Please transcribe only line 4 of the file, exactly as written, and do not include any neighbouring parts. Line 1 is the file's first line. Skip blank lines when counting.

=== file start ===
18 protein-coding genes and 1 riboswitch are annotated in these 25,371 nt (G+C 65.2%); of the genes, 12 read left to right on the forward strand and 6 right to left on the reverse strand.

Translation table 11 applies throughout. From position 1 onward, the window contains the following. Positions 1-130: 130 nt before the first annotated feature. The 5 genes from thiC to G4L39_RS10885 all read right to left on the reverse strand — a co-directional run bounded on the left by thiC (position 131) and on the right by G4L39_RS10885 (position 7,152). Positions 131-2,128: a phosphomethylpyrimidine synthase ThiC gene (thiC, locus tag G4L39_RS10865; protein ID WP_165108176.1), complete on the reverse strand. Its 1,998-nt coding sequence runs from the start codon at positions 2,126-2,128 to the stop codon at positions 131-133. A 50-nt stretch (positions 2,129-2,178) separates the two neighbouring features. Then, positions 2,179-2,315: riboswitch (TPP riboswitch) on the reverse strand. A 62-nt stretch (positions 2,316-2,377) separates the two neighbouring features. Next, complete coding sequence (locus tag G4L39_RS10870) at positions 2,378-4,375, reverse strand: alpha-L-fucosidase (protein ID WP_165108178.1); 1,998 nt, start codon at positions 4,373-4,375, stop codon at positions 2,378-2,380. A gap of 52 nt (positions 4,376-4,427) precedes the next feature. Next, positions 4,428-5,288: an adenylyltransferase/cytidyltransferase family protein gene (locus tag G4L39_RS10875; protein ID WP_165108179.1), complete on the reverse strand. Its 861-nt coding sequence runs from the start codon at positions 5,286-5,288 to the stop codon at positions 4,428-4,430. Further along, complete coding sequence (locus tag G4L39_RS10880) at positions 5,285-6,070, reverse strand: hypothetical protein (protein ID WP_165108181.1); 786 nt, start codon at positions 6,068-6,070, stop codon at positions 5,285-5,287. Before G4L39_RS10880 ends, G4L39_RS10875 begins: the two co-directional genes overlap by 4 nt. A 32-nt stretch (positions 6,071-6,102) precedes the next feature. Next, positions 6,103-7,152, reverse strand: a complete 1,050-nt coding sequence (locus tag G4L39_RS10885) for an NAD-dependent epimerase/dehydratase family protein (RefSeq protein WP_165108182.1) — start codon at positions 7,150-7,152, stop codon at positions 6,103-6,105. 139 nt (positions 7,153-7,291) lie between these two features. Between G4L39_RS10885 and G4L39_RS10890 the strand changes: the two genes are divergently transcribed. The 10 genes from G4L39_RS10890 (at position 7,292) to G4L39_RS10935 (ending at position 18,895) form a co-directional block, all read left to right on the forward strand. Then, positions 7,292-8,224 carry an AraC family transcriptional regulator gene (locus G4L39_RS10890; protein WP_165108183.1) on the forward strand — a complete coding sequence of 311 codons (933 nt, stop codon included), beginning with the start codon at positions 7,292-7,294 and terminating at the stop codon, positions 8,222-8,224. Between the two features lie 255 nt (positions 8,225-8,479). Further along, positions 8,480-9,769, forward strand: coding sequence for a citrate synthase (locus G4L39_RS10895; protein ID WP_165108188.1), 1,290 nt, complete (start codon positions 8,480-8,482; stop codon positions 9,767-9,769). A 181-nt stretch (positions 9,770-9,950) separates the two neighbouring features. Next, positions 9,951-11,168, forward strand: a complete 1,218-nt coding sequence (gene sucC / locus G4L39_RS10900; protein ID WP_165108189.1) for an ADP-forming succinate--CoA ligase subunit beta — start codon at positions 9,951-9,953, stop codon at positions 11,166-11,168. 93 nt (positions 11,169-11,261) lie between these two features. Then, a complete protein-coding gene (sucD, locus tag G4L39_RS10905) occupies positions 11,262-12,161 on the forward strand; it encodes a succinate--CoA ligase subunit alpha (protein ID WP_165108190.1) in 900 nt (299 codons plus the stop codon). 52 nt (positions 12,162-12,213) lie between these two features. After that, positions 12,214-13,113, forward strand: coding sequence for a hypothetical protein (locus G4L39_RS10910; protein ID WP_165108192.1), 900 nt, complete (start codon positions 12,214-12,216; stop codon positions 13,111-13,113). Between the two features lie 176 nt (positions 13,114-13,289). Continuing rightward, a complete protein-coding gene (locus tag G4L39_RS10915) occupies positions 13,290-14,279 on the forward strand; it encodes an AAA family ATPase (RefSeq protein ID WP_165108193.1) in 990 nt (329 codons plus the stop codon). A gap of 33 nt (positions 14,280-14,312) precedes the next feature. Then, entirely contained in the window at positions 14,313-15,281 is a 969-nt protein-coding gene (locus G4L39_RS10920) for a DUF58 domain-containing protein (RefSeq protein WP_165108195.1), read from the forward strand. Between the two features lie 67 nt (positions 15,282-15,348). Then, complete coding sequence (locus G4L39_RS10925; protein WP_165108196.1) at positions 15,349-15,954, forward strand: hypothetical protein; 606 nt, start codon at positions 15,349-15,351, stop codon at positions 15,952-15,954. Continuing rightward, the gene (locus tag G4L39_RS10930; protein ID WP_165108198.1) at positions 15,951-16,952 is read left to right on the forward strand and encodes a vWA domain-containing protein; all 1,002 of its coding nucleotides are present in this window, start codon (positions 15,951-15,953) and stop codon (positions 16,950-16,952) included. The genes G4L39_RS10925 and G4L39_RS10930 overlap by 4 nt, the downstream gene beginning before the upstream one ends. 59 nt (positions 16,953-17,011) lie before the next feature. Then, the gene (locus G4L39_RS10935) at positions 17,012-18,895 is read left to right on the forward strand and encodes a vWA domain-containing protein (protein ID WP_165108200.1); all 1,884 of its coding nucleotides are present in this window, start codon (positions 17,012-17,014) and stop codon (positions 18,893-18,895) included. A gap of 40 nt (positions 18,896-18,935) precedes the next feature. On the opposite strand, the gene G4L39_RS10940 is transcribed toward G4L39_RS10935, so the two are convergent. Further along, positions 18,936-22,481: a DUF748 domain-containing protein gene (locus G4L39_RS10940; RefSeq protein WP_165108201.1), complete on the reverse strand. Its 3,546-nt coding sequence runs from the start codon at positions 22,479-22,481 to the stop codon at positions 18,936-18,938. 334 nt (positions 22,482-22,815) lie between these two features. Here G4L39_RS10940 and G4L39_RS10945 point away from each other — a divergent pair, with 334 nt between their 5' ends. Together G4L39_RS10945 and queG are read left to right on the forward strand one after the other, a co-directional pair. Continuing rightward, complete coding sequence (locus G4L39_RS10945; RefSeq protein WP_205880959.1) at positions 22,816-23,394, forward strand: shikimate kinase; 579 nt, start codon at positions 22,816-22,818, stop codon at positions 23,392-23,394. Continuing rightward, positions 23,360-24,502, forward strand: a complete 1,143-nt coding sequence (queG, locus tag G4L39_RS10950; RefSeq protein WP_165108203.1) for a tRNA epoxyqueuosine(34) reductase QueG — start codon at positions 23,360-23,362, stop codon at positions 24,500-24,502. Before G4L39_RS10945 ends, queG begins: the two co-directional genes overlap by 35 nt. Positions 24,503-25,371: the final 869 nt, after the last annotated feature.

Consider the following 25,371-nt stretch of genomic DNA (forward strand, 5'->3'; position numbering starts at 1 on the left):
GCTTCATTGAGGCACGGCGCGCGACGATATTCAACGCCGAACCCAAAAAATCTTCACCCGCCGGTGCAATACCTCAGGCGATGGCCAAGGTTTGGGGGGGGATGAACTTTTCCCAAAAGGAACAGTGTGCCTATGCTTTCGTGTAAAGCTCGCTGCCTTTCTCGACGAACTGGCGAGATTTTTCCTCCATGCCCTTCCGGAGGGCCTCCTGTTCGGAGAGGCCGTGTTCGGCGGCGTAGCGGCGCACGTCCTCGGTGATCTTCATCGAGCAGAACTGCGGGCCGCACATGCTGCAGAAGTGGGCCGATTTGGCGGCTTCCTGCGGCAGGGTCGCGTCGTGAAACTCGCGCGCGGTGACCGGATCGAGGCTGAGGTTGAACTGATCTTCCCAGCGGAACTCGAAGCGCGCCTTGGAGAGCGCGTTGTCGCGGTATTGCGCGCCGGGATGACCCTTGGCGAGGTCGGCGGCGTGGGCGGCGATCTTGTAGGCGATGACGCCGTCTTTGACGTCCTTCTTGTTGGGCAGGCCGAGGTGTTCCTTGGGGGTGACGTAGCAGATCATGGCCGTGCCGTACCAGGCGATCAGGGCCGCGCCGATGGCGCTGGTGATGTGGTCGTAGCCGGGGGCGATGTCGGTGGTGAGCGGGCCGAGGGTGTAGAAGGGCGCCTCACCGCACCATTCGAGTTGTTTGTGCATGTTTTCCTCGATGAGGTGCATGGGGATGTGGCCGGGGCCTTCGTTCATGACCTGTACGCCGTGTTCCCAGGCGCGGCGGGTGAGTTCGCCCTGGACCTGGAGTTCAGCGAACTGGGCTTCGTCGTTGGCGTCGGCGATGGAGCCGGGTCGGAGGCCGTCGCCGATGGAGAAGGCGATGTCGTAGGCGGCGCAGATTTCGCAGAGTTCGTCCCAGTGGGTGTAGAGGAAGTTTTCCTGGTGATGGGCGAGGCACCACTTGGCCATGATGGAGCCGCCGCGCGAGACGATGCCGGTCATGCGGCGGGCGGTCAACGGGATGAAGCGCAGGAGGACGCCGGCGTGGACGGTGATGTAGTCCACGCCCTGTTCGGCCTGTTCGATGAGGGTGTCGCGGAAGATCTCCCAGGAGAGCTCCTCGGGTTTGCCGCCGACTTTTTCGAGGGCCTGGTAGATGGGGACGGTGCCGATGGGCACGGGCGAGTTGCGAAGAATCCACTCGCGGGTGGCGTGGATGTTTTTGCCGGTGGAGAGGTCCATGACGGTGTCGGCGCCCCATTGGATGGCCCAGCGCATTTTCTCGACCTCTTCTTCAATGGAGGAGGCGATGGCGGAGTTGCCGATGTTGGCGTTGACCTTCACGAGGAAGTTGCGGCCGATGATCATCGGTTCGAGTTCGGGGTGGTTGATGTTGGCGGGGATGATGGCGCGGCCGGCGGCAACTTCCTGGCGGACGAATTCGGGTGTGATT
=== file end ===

GCTTCATTGAGGCACGGCGCGCGACGATATTCAACGCCGAACCCAAAAAATCTTCACCCGCCGGTGCAATACCTCAGGCGATGGCCAAGGTTTGGGGGGGGATGAACTTTTCCCAAAAGGAACAGTGTGCCTATGCTTTCGTGTAAAGCTCGCTGCCTTTCTCGACGAACTGGCGAGATTTTTCCTCCATGCCCTTCCGGAGGGCCTCCTGTTCGGAGAGGCCGTGTTCGGCGGCGTAGCGGCGCACGTCCTCGGTGATCTTCATCGAGCAGAACTGCGGGCCGCACATGCTGCAGAAGTGGGCCGATTTGGCGGCTTCCTGCGGCAGGGTCGCGTCGTGAAACTCGCGCGCGGTGACCGGATCGAGGCTGAGGTTGAACTGATCTTCCCAGCGGAACTCGAAGCGCGCCTTGGAGAGCGCGTTGTCGCGGTATTGCGCGCCGGGATGACCCTTGGCGAGGTCGGCGGCGTGGGCGGCGATCTTGTAGGCGATGACGCCGTCTTTGACGTCCTTCTTGTTGGGCAGGCCGAGGTGTTCCTTGGGGGTGACGTAGCAGATCATGGCCGTGCCGTACCAGGCGATCAGGGCCGCGCCGATGGCGCTGGTGATGTGGTCGTAGCCGGGGGCGATGTCGGTGGTGAGCGGGCCGAGGGTGTAGAAGGGCGCCTCACCGCACCATTCGAGTTGTTTGTGCATGTTTTCCTCGATGAGGTGCATGGGGATGTGGCCGGGGCCTTCGTTCATGACCTGTACGCCGTGTTCCCAGGCGCGGCGGGTGAGTTCGCCCTGGACCTGGAGTTCAGCGAACTGGGCTTCGTCGTTGGCGTCGGCGATGGAGCCGGGTCGGAGGCCGTCGCCGATGGAGAAGGCGATGTCGTAGGCGGCGCAGATTTCGCAGAGTTCGTCCCAGTGGGTGTAGAGGAAGTTTTCCTGGTGATGGGCGAGGCACCACTTGGCCATGATGGAGCCGCCGCGCGAGACGATGCCGGTCATGCGGCGGGCGGTCAACGGGATGAAGCGCAGGAGGACGCCGGCGTGGACGGTGATGTAGTCCACGCCCTGTTCGGCCTGTTCGATGAGGGTGTCGCGGAAGATCTCCCAGGAGAGCTCCTCGGGTTTGCCGCCGACTTTTTCGAGGGCCTGGTAGATGGGGACGGTGCCGATGGGCACGGGCGAGTTGCGAAGAATCCACTCGCGGGTGGCGTGGATGTTTTTGCCGGTGGAGAGGTCCATGACGGTGTCGGCGCCCCATTGGATGGCCCAGCGCATTTTCTCGACCTCTTCTTCAATGGAGGAGGCGATGGCGGAGTTGCCGATGTTGGCGTTGACCTTCACGAGGAAGTTGCGGCCGATGATCATCGGTTCGAGTTCGGGGTGGTTGATGTTGGCGGGGATGATGGCGCGGCCGGCGGCAACTTCCTGGCGGACGAATTCGGGTGTGATT